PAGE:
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Tertullian implies that Pope Callixtus I had quoted it as an authority (though evidently not as one of the books of the Bible), for he replies: "I would admit your argument, if the writing of The Shepherd had deserved to be included in the Divine Instrument, and if it were not judged by every council of the Churches, even of your own Churches, among the apocryphal." And again, he says that the Epistle of Barnabas, which is Tertullian's name for the New Testament Epistle to the Hebrews, is "more received among the Churches than the apocryphal epistle of the Shepherd".

The Greek text is edited by Gebhardt and Harnack (Leipzig, 1877), by Funk (Tübingen, 1901), and, with its English translation, by Lightfoot, Apostolic Fathers, edited by Harmon (London, 1893); the Codex Sinaiticus of Hermas was edited by Lake (Oxford, 1911). The English translation by William Wake (Archbishop of Canterbury 1716–1737) is given in W. Hone and J. Jones's Apocryphal New Testament (London, 1820). An English translation is also in volume ii of the American edition of Ante-Nicene Fathers, edited by Roberts and Donaldson (Buffalo, 1886). In general, consult:

  • Cruttwell, Literary History of Early Christianity, volume ii (London, 1893).
  • Krüger, History of Early Christian Literature (New York, 1897).
  • Harnack, Chronologie der altchristlichen Literatur, volume i (Leipzig, 1897).
  • Taylor, The Shepherd of Hermas (New York, 1901).
  1. Davidson & Leaney, Biblical Criticism: p230
  2. "The Pastor of Hermas was one of the most popular books, if not the most popular book, in the Christian Church during the 2nd, 3rd and 4th centuries. It occupied a position analogous in some respects to Bunyan's Pilgrim's Progress in modern times." (F. Crombie, translator of Schaff, op. cit.).
  3. Chapman, John. (1910). "Hermas." The Catholic Encyclopedia Vol. 7. New York: Robert Appleton Company. 27 September 2017
  4. Aland, Kurt; Barbara Aland (1995). The Text of the New Testament: An Introduction to the Critical Editions and to the Theory and Practice of Modern Textual Criticism, trans. Erroll F. Rhodes. Grand Rapids, Michigan: William B. Eerdmans Publishing Company. p. 107. ISBN 978-0-8028-4098-1.
  5. J. B. Lightfoot, The Apostolic Fathers, Macmillan & Co., 1891, p. 160; Reprint ISBN 0-8010-5514-8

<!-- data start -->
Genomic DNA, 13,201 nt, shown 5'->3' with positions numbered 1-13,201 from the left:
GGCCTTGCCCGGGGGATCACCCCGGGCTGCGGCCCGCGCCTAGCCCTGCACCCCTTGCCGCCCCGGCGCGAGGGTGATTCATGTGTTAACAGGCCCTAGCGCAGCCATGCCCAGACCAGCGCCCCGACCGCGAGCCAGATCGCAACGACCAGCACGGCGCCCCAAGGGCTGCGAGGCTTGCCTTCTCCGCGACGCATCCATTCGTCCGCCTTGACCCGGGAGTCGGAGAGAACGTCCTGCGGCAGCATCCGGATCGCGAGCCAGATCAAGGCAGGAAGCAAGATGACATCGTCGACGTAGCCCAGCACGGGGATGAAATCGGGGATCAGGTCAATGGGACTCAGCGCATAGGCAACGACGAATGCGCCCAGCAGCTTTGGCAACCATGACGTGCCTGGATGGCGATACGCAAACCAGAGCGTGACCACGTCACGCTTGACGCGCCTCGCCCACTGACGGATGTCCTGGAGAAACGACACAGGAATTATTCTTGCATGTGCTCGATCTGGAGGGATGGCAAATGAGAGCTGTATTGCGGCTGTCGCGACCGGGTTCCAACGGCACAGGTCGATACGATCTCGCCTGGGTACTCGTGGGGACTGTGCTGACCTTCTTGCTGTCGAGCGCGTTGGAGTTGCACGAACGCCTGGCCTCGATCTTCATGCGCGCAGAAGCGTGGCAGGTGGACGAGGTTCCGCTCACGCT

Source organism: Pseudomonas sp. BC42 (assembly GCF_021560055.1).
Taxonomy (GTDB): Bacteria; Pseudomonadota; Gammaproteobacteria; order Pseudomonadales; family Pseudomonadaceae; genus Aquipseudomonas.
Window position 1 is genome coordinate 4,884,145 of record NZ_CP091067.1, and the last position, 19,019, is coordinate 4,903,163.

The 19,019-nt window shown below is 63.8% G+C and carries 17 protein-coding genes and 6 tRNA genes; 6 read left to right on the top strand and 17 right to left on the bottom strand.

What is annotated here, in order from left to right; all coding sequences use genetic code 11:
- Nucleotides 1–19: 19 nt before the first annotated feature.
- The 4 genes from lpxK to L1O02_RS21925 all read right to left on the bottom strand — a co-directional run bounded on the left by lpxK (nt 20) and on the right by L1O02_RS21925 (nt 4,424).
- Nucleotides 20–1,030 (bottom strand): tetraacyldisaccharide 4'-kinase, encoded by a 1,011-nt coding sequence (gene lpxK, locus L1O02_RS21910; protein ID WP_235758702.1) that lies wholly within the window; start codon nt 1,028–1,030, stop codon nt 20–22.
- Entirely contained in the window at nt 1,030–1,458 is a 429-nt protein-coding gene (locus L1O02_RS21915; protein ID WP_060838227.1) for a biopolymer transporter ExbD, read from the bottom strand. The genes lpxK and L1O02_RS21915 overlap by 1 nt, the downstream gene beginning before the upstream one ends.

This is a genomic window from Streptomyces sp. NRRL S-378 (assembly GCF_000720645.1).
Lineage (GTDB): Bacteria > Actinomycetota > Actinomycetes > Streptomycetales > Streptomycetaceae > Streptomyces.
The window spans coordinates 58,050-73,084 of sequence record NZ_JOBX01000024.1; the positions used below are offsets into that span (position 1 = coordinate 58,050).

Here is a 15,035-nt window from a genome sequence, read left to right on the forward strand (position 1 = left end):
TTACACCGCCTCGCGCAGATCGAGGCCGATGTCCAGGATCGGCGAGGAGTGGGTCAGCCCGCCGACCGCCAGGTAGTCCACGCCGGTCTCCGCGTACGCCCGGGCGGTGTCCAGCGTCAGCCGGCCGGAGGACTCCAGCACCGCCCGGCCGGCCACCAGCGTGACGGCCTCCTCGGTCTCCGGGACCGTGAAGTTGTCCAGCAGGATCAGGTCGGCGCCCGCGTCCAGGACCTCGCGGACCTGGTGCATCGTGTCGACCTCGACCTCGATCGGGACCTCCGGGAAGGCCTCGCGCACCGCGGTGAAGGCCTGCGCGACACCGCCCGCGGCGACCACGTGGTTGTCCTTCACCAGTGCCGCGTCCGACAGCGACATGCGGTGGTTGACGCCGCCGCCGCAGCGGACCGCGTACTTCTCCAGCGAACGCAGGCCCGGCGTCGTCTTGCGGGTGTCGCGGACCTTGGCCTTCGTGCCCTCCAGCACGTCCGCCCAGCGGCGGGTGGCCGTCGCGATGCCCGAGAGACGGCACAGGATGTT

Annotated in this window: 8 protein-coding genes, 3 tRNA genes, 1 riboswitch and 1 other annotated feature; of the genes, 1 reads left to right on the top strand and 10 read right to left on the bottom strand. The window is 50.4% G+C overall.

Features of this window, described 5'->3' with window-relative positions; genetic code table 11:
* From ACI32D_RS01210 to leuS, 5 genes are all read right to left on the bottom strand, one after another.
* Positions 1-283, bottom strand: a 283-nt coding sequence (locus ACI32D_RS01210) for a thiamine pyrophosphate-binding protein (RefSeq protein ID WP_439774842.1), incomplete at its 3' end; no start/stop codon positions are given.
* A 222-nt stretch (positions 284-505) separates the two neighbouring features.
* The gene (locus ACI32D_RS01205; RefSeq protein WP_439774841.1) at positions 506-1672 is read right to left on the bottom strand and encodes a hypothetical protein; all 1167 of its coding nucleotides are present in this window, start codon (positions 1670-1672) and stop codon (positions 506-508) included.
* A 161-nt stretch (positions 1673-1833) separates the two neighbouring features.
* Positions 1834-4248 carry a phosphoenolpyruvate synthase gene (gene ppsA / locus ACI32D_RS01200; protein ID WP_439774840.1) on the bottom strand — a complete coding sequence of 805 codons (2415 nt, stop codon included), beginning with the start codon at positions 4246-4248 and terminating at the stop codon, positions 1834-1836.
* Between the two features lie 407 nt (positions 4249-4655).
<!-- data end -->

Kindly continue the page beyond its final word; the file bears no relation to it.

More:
6. Christian Tornau. (2014). Paolo Cecconi (ed.), The Shepherd of Hermas in Latin: Critical Edition of the Oldest Translation Vulgata. Berlin/Boston: Walter de Gruyter.
  7. Jonathan E. Soyars, The Shepherd of Hermas and the Pauline Legacy (Brill, 2019), pp. 9–10.
  8. Werner Sundermann (2012 [2003]), "Hermas, The Shepherd of", in Encyclopaedia Iranica, retrieved 14 March 2020. First printed in Vol. XII, Fasc. 3, pp. 232–234. Sundermann provides an English translation of the Persian text.
  9. "CATHOLIC ENCYCLOPEDIA: Hermas". www.newadvent.org. Retrieved2022-05-03.
  10. Philip Schaff wrote hopefully, "It would not be a very bold conjecture, that Hermas and his brother were elderly grandchildren of the original Hermas, the friend of St. Paul. The Shepherd, then, might be based upon personal recollections, and upon the traditions of a family which the spirit of prophecy had reproved, and who were monuments of its power." (Schaff, Fathers of the Second Century: Hermas, Tatian, Athenagoras, Theophilus, and Clement of Alexandria, introduction to "the Pastor of Hermas").
  11. A suggestion made by Bunsen, Hippolyrus and His Age, vol. I, p 315.
  12. G. M. Hahneman. (2002). The Mutatorian Fragment and the Origins of the New Testament Canon in "The Canon Debate" (ed. L. M. McDonald and J. A. Sanders), pp. 405–415. Massachusetts: Hendrickson
  13. This is a specific refutation of the continuing revelations (charismata) expressed by the Montanists.
  14. "The Holy Pre-existent Spirit. Which created the whole creation, God made to dwell in flesh that He desired. This flesh, therefore, in which the Holy Spirit dwelt, was subject unto the Spirit, walking honorably in holiness and purity, without in any way defiling the Spirit. When then it had lived honorably in chastity, and had labored with the Spirit, and had cooperated with it in everything, behaving itself boldly and bravely, He chose it as a partner with the Holy Spirit; for the career of this flesh pleased [the Lord], seeing that, as possessing the Holy Spirit, it was not defiled upon the earth. He therefore took the son as adviser and the glorious angels also, that this flesh too, having served the Spirit unblamably, might have some place of sojourn, and might not seem to have lost the reward for its service; for all flesh, which is found undefiled and unspotted, wherein the Holy Spirit dwelt, shall receive a reward." Earlychristianwritings.com